Newspaper Archive of
Monroe Historical Society
Monroe, Washington
February 18, 1927     Monroe Historical Society
PAGE 3     (3 of 8 available)        PREVIOUS     NEXT      Full Size Image
 
PAGE 3     (3 of 8 available)        PREVIOUS     NEXT      Full Size Image
February 18, 1927
 

Newspaper Archive of Monroe Historical Society produced by SmallTownPapers, Inc.
Website © 2020. All content copyrighted. Copyright Information.     Terms Of Use.     Request Content Removal.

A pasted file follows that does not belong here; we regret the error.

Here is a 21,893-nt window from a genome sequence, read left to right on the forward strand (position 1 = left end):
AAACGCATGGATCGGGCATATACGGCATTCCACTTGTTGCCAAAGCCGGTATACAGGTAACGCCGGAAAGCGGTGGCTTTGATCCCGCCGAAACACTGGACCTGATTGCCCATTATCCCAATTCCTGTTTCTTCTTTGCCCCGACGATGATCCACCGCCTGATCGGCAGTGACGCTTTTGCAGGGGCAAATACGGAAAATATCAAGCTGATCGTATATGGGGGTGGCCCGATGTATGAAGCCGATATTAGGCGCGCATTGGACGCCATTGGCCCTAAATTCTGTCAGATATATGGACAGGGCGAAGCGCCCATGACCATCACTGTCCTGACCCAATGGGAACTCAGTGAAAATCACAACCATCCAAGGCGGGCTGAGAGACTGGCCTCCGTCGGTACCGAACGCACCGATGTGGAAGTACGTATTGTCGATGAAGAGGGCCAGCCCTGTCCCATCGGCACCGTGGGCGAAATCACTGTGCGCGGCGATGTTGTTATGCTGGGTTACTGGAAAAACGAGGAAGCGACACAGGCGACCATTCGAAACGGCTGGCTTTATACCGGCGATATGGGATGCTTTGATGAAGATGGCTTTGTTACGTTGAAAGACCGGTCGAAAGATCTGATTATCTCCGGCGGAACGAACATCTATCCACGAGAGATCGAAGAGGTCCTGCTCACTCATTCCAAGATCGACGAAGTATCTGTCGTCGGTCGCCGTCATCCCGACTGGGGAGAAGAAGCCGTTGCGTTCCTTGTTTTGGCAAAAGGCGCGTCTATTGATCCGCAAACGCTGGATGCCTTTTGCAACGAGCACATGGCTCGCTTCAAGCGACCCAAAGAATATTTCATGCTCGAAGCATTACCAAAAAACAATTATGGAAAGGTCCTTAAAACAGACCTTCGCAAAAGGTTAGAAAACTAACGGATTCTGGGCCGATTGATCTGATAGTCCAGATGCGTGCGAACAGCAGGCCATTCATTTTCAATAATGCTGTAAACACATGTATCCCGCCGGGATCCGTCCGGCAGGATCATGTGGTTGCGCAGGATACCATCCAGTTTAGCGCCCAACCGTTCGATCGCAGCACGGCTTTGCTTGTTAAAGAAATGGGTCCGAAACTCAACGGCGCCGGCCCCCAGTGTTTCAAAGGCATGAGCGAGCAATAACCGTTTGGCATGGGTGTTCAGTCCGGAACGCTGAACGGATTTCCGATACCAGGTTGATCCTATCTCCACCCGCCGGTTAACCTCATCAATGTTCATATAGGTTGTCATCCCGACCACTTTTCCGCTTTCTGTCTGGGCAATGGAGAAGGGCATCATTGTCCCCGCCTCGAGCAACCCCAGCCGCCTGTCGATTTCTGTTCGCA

#&apos; P Friday, February 18, 1927 ill |DIH[IIID I MONROE I NEWS EDITORS -- Paul  Ackerman, Vernetta Williams, Harry Hillis. FACULTY ADVISOR--Helen F. Olson. w.mmmm.ummmmmimmmmmm,,.nmmmmmmm Monroe Places Three Girls on All- Country Basketball Team Saturday, February 12, the Can- non Ball left the high school with twenty-one girls and their coaches, Misses Chris[man and Siebenbaum, for the annual basketball Sports Day, held at Edmonds. After half an hour's delay, while one of the girls tried in vain to enter the high school to get her gym paraphernalia, they finally arrived with red nose and numb feet at their destinatioon. Sultan, Lake Stevens, Goldf Bar and Snohomish being already there, the girls were all given numbers and in- structions as to which team they would play on, there being fifteen teams in all. Play started about 10:30 and can- tinued up unti.l noon when lunch was sez-ced in the cafeteria. By this tim= six of the teams had played off theil games so teams 7'arLd 8 took the floor at 1:30. By 3:30 each of the :fifteen teams had vlayed and a short intermission was held. Then dedge-ball and a series of posture marches were taken up b.x the' girls to pass the tithe, while the judges decided upon two teams ms,( up of the best players to take part in a game from which the all-county team would be selected. Finally amid much abated .breath the names of the twelve players were read off. Three Monroe girls were among them Ellen Sheppard, Mary Donovan, and Laura Kennon. The game was a fast one and at the half three subs were put in, two of them being Alice Ms[hey and Grace Lac- on, Monroe. When the game was over the fif- teen girls who had taken part i the game lined up against the wall and awaited the judges' decision. It came after about ten minutes of heated argument and careful con- sideration. Ellen Sheppard, forward; Mary Donovan, center, and . Laura Kennon, side-center, were electe:t to the all-county team and presente. with ribbons signifying this honor. I a great success. All costumes are to assembly, as he very much wished to = be rented from a costume house in do so. Seattle. Work is being done on the Surely we were disappointed, anc[* iarge Spanish wall to be used in the remarks like this was made by one scenery. The dancers are practicing of the boys: "Just wait unti.1 I lay hard under the direction of Miss hands upon Tunney." Margaret Turner, am4 are going to Some of the teachers and students add a real attraction to the operetta, went to Seattle Saturday to satisfy The solos and duets are pretty their curiosity. well mastered now, and this i,s' on- --1927-- couraging, for the real aim ef the Items of Interest. operetta is the music, which the audi- Awanda Kindle visited friend in THE MONROE MONITOR -- Monroe, Washington once is sure to enjoy. There are sixty-five in the cast in- Orting over the week-end. Thursday evening Luciel White eluding the chorus and no one wants had as dinner guests Martha Knapp to mi.ss the biggest things of this and Lillio Trabont. sort ever put on in Mnroe. Norman Brown, former Monroe --192-- high school student, was visiting Monroe Gains Third Place friends over the week-en& Louis McGinn has recovered from Friday night proved a lucky num- his illness and is back in school. )er on the bearcat basketball calen- Mar[ha Byrns was hostess to a iar and they demonstrated their abil- group of hi.gh school students at her ty by trouncing Marysville 23 to 9. home Thursday evening of last week or probably the first time, the The evening was spent in dancing Monroe team startedi their scori.ng after which a delicious lunch was ;arly and the first quarter ended with. the score of 11 to 2 for Men- FOe. At no time was the Marysville team dangerous, and at all times found it exceedingly difficult to ;)enetrate our guarols. The line-up f the game was: Iellison and Carlson, forwards Cromwell, center; Walker and R. Carlson, guards; substituti'ons were Ackerman for Jellison; Crowley for Walker. As a result of this victory IIc.nroe is firmly intrenched in third place and by defeating Lake Stevens have a chance to tie for secondl place. The wame wih the Lake quintet i's to be played Tuesd'ay night on the home floor. Let's have a good turnout and help the boys to the tournament. --1927-- Vawiety Program Postponed Indefi- n,itely. The dramatic class have postponed their variety program inobfinitely, owing to the conflict in so many prac- tices for various programs. The class is worki.ng on two one- act plays, "He Said and She Said," and "The, Boy Comes Home," and one two-act play, "The Fasqinating Fanny Brown." The casts of these include nearly everyone in the class. Under the direction of Mi'ss Olson served. +++, @ * GRAIN MARKET ** REVIEW ** *.++ Continued heavy shipments from the Southern hemisphere had a weakening influence on the market during the week ending February 12, accor.d:ing to the weekly Grain Mar- ket Review of the United States De- partment of Agriculture. The break- ing up of the country road rrstrict:! the movement of corn to market and receipts fell off sharply and caused a fh'mer market situati.on for this grain. The market for oats con- tinued weak and prices made fu;;ther declines. The rye market was also slightly weaker but an active demand' for desirable grades held barley prices firm. Wheat--Argentine and, Australian wheat shi.pments totaled approxi- mately 9,500,000 bushels fe,r the week and this, together with the heavy stocks on ocean passage, weakened the general wheat market situation and resulted in a decline of 1 1-2 to 2c in Liverpool prices. This South- ern hemisphere movement, however, HOWB I I < HIBHWAY C0N01TION> I I FOM THE I^l AUTOMOBILE  CLUS OF THE w'mN The Umattlla-Plymouth, Irrlgon- ?atterson, Boulder-Alderdalt and Arlington-Roosevelt ferries are all in operation. The Plymouth-Kenne- wick road is reported good; the Pat- terson-Presser road passable; the Alderdale-Mabton rough and muddyl and Roosevelt-Bickleton not adroit- able. The Pacific Highway to California l i.s open all winter although there .is snow through the mountains in the northern section of California. Cars are going through but chains are advisable. The EllensburglVantage road, which has been closed is again open, but is quite slippery. There i.s still about 15 miles of bad road on the Bremerton Navy the class is planning a very inter- was somewhat off-set by li.ghter esting variety program for the near shipments from North America and future, and everyone is working hard smaller receipts in the United States to make it a success, markets. Ocean freight rates re- I [Yard Highway between Bremerton and Belfair, and also a rough section near Union City. Cars are going through but the road is muddy. On the Inland Empire Highway be- tween Walls Walls and Spokane there is a rough section north of Dayton. The road around the north end of Lake Stevens is closed for britge repairs and will remain closed until about April 15. The City of Everett is redecking the west end of the Everett Avenue bride. There is one way traffic but a flagman is on duty. Motorists are advised to dive carefully between Ellensburg and Yakima as small slides may occur after rains, an' at the present time that road is muddy and rugh. Snoqualmie Pass has been closed for the beacon and barriers have been )laced at Camp Mason on the west side and near Easton on the east side. On the National Park Highway the road is in goad condition to Longmive but chains are advisable. Thee is about 25 inches of snow at Longmire and 15 feet of snow at Paradise. The National Park Inn at Longmirel Page Three i and camp service bui.ldings at Para- dise will be open all winter. The Columbia River Highway is open from Portland east. The North Bank Highway is upon to Carson. Miscellaneous Vancouver--Free interestate bridge expected to bring great boom here. Sumner--Stuck river bridg here wil cost $64,870. Seattle -- Elks building Crippled Kiddies' convalscent home on Lake Ballinger. Bumper crop of Washington wheat predicted because of good winter condition. Hoquiam--State highway 'depart- ment completes plans for $300,000 Hoquiam river bridge. CentraHa--Russel[ shingle rail| being repa!#:ed and will emFloy 18 men, Longview--Pacific Straw Paper & Board Company running three 8-hour shifts. South Aberdeen building record/for 1926 was $147,743. Auburn--City mprovements begun during 1926, will cost $509,916. Phone 1061 Store No. 273 Monroe, Wash. Saturday and Monday Features Butter Sugar Pure Lard [l { Eatonville--Central Steam Laun- R. J. STRETCH CO. SEEDS at lry. adds equipment to quadruple form output. Vancouver had 100 fires during 1926, with $24, 600 los. " Raisins {] Quick Nap[ha Soap Chips for all around family use, I large ,ackages ..................... 490 P. & G. White Naptha Soap, 10  bars ............................. 0 , WASHING POWDER White King Washing Powder, 2 large  packages ..................... 00 WASHING SODA Ainu & Hammer Washing Soda, 2/ pound . pkgs, 2 pkgs ............. :/0 CLEANSER Sun-Brite C i e a n s e r. doffble Action single cost, each ...................... C BACON Morrell's Eastern Bacon, per pound ........... :: ............. 380 HAM00 Morrell's Pride Hams, per : pound. ............. :.: ........ 380 SALT PORK Salt Pork. .Per pouna ........ : ........ 280 Tompson's Seedless, 15-oz ackages;  e pkgs ......................... 0 5 pounds in bulk .......... 49c 25 pound box ............ $1.98 Macaroni and Spaghetti Fresh every week; a 5 pounds .....................  Cheese Kraft's Full Cream,  per pound ................. :/{ Oranges 150 size; per dozen .......................... 490 252 size; per dozen " 330 324 size; per dozen ........................... 25 Lemons Large Yellow Fruit  per dozen ..................  Ha FLOUR Swansdown Cake Flour; per package ....................... 390 CREAM OF WHEAT Cream of Wheat; a 2 packages ................. 0 CORN FLAKES Kellog'g's Corn Flakes; Three packages .................... 27 BEANS Small White Beans; = 10 pounds ..................  RICE llue Rose Rice, 89c 10 pounds ................... .TOMATOES oa00+, 450 ........... ..o .......... + { [ g CORN Standard Pack Sweet Corn; ........ ........ : ....... 390 PINEAPPLE Broken Slices; Large No. tl / cans; i 4 cans ......................... 89e ' PRUNES Large Italian Fruit; eE_ 5 pounds ..................... @@@ We Deliver[ Insidethe City Limits. A $5 Order Delivered Free. Under $5 a 10c Delivery Charge. We will fill your Mail Orders. Mail them in and get the benefit of these very good prices. We are open until 9 P. M. Saturday. elevators contued to take a good Most dealers handle Fisher's Poultry Feeds. If percentage of the receipts. The feed- for any reason your dealer cannot upply you ing demand at the markets did not write show much improvement, but reports indicated that movement from inter- FISHER FLOURING MILLS COMPANY, ior shipping points to consuming HOME OFFICE, SEATTLE areas was increasing. The emereency rates of half of the regular rates which have been put into effect to the drought areas of western Ne- braska have slightly increased the movement of corn to that area. No. 3 yellow corn was quotel at the close of the week at Chicago at 73c-74c; St. Louis 73c; Omaha and Kansas City 72c. Longvtew--Long-Bell power plant to be raised iom 18,000 to 24,000 kilowatts. ZaK FOR Tune in on KOM0 Begin with Fibber's Chick Starter Milk Mash for your Baby Chicks. It puts them on the road to early laying. All of the ingTedints are the choicest, inclu4- ing powdered buttermilk, pure Norwegian coc liver oil and minerals, just the things your chicks need to help them avoid the ailments of babyhood, inclu'dmg leg weakness and white ddarrhoea. Feed Fiaher' Chick Iced, composed of pure wholesome grains in con. junction with Fisher's Chick starter Milk Mash. After three weeks change from Chick Starter Milk Mash to Fisher's Developing Mash, which should be fed till the pullets are six months old. Let Fisher's Growing Feed take the place of Fsher's Chick Feed when the chicks are faur or five weeks old depending upon the development of the chicks. If I san help you with ycur poultry problems write me. I will be glad to igve you the benefit of my more than thirty years' experience in the poultry bust- Start the 1927 Poultry Season Right-- Feed Fibber's Feeds [rom Start to Finish The market for soft  winter wheat was relatively weaker than for other classes. No. 2 red selling at St. Louis as much as 4c under the May price. Milling demand was dull and elevators were taking principal- ly the cheaper grades. No. 2 red winter was quoted at the close of the week at St. Louis at $1.37-1.38V; Chicago $1.33-1.36; Cincinnati and i Toledo $1.37-1.39. The spring wheat market was also quiet. Heavy weight dry wheat sold readily but damp lightweight types were very slow sale. 12 per cent pro- tein No. 1 dark Northern was quoted at the May price to 5c over in Minne- apolis with the 13 cent protein sell- i'ng at 2c to 7c over the May, wifich closed' February 11 at $1.405/. Durum premiums were again sharply reduced. No. 1 Amber being quoted at both Minneapolis and] Duluth at 15c to 25c over the Duluth May, which closed February 11 at $1.43. Both milling and export demand showed, some improvement in the Pacifi northwestern markets with mills paying about 2c over the ex- port price for milling wheats. White wheats fcv export were quoted at Portland at $1.34 per bushel. Sales of the white wheats were prinicpa]ly to Europe and of the red wheats to the Orient. An inproved demand for flour from the Orient was 'ma.king a better (lemand for the lower grade wheats. Corn.--Corn prices remained prac- tically unchanged at most of the mar- kets during the week but the lighter receipts caused by the bad cohditions of the roads caused an ianproved de- mand for the lighter offerings. Re- ceipts at the principal markets to- taled only about 4,000,000 bushels compared with nearly 8,000,000 bush- els for the previous week. Industries were buying a little more actively and The referees were from the U. of --1927-- rosined about unchanged and Argon- Fresh Creamery Pure Cane in bulk: bring your vr., as well as the judges. Snohom- TunneY Was To Visit School tins wheat was being quoted deliver- OA 'i  container. _ ish placed one on this all-star team We were all quite exciq, ed last Fro- ed at Liverpool at about $1.53 per ' and Edmonds two. day as we expected to gaze upon the bushel compared with $1.65 for hard; 2 pounds . .  16 pounds . l = 4 pounds . . O On the way home Mr. Kliewer was famous prize-fighter, winter wheat from the United States madb to suffer while the crowd of Gone Tunney was to stop in Men- and $1.62-1.71 for superior spring elated girls sang long and loud in roe, and was to be asked to speak wheat from Canada. While stocks in order to express their joyful feeling before the assembly. These plans exporti.ng countries are much larger OUR REGULAR PRICES at having passed through such asuc- were shattered, because he was be- than" at this time last year, the Euro- eessful day. oo hind schedule, and had to be in So- penn supply is made smaller, so that "=...,'."f. attle for an engagement at the Pan- indications are the p'resent heavy \\;::.:...::.:.__._=, Operetta: wen uneer WaYis [ages at 3 o clock.' world shipments will be readily ab- BIG K Skaggs' The work on the operetta pro- Mr. Tunney expressed his sorrow sorbed. gressng rapidly, and promises to be that he could not appear before the Cash wheat markets in the United Jde-  States were not materially changed FaL00e00d U h Wrapped during the week. Export demand, was  restricted by the heavy offerings from the Soathern hemisphere and mill demand was slow because of a li.mite Gu ard demam for flour. No. 2 hard winter wheat; manufactured  Bread -.  wheat 12 per cent protein was quoted ibCat at Kansas City at about $1.36 per from the best quality ..... bushel, or about 2 1-2c over the Kan- z pouna loaves. sas City May. Export bids for No. of wheat we can buy. ,= : 1 hard winter dblivered on track at fresh every morning. the gulf ports ranged around 49-pound  AO $1.46. sack . , THREE LOAVES .... 2So